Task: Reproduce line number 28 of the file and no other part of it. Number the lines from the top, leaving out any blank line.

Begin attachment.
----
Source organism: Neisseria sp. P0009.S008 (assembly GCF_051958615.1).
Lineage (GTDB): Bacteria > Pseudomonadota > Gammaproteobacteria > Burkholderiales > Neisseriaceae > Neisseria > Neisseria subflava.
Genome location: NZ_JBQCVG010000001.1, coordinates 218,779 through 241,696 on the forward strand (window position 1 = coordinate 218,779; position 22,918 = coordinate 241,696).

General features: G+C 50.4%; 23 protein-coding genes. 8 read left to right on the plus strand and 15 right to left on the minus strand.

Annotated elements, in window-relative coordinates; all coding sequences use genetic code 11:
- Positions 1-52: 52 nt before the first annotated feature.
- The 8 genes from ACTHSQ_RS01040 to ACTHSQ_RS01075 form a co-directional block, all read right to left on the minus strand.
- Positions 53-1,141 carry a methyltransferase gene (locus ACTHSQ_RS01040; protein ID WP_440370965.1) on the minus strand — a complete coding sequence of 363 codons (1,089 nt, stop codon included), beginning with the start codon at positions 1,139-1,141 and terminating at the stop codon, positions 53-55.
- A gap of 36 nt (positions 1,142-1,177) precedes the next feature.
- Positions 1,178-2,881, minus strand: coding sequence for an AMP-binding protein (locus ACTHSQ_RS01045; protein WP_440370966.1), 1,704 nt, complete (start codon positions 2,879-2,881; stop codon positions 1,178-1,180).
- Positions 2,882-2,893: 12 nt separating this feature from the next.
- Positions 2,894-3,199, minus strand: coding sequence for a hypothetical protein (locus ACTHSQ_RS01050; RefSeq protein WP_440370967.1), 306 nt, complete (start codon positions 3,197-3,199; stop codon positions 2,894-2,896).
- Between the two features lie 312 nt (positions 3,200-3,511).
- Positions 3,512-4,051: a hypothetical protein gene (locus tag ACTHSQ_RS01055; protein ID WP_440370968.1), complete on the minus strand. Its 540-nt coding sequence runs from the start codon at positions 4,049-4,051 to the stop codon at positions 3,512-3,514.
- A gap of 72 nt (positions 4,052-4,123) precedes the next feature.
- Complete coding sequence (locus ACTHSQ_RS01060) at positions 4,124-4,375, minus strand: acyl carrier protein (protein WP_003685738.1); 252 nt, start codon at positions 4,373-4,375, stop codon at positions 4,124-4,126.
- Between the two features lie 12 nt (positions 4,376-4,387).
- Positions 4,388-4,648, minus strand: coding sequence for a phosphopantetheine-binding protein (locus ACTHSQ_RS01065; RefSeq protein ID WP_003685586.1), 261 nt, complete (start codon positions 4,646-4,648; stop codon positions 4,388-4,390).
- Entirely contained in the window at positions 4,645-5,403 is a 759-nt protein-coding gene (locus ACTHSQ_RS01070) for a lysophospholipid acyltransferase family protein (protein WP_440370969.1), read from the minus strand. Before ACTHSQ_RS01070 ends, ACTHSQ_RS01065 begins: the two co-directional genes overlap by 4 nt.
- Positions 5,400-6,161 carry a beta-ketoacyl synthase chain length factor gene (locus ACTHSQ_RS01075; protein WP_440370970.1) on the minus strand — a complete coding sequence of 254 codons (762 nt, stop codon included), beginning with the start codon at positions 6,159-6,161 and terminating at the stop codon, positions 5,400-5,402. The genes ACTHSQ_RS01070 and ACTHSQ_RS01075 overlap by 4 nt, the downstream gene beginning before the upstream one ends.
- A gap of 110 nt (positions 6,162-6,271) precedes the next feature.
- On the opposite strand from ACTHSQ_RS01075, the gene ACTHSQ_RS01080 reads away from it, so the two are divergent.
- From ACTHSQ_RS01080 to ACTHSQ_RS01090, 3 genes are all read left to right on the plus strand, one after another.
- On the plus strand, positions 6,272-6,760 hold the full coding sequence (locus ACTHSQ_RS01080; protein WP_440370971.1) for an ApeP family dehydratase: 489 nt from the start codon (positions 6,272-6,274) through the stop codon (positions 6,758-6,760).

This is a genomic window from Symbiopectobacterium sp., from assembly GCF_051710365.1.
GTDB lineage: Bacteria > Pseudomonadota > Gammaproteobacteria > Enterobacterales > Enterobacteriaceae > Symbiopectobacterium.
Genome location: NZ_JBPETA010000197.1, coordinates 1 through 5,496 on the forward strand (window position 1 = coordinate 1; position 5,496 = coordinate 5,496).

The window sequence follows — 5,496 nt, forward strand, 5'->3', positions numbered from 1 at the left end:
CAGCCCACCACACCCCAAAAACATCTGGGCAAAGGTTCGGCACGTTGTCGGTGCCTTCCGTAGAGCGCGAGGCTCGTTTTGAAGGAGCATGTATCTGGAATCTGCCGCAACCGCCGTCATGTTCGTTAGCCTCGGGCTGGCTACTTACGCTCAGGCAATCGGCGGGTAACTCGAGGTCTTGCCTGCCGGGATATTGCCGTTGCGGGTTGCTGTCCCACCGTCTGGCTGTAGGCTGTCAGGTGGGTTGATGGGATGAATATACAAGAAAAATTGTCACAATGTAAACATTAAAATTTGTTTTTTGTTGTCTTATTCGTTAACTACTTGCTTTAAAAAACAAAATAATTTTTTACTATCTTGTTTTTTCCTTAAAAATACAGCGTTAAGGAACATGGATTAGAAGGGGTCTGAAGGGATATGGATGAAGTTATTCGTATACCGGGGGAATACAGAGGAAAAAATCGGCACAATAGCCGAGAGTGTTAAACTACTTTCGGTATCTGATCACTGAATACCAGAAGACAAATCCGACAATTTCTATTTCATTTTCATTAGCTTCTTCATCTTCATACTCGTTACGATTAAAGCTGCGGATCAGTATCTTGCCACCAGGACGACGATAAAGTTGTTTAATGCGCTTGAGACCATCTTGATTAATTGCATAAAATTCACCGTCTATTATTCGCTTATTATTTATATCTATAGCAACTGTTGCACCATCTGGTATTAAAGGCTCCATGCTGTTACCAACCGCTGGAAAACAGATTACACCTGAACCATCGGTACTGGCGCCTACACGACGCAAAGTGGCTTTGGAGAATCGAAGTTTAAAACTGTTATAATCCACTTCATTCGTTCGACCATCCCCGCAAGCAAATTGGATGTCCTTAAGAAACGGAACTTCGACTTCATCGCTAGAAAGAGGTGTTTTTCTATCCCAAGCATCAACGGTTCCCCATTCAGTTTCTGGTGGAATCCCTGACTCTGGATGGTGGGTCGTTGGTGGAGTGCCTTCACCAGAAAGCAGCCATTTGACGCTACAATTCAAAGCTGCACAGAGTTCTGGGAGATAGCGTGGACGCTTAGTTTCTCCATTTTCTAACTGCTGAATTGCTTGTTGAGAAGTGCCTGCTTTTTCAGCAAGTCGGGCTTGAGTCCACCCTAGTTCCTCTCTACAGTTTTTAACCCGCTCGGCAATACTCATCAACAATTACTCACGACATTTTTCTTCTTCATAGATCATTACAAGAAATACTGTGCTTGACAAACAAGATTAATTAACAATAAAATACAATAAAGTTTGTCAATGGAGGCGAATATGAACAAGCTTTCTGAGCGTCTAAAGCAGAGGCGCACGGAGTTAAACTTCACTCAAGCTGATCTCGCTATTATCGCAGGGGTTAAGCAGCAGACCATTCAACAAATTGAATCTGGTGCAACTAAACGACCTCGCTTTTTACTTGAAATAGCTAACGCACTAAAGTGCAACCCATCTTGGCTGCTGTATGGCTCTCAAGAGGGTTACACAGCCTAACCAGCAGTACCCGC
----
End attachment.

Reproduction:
The window sequence follows — 5,496 nt, forward strand, 5'->3', positions numbered from 1 at the left end: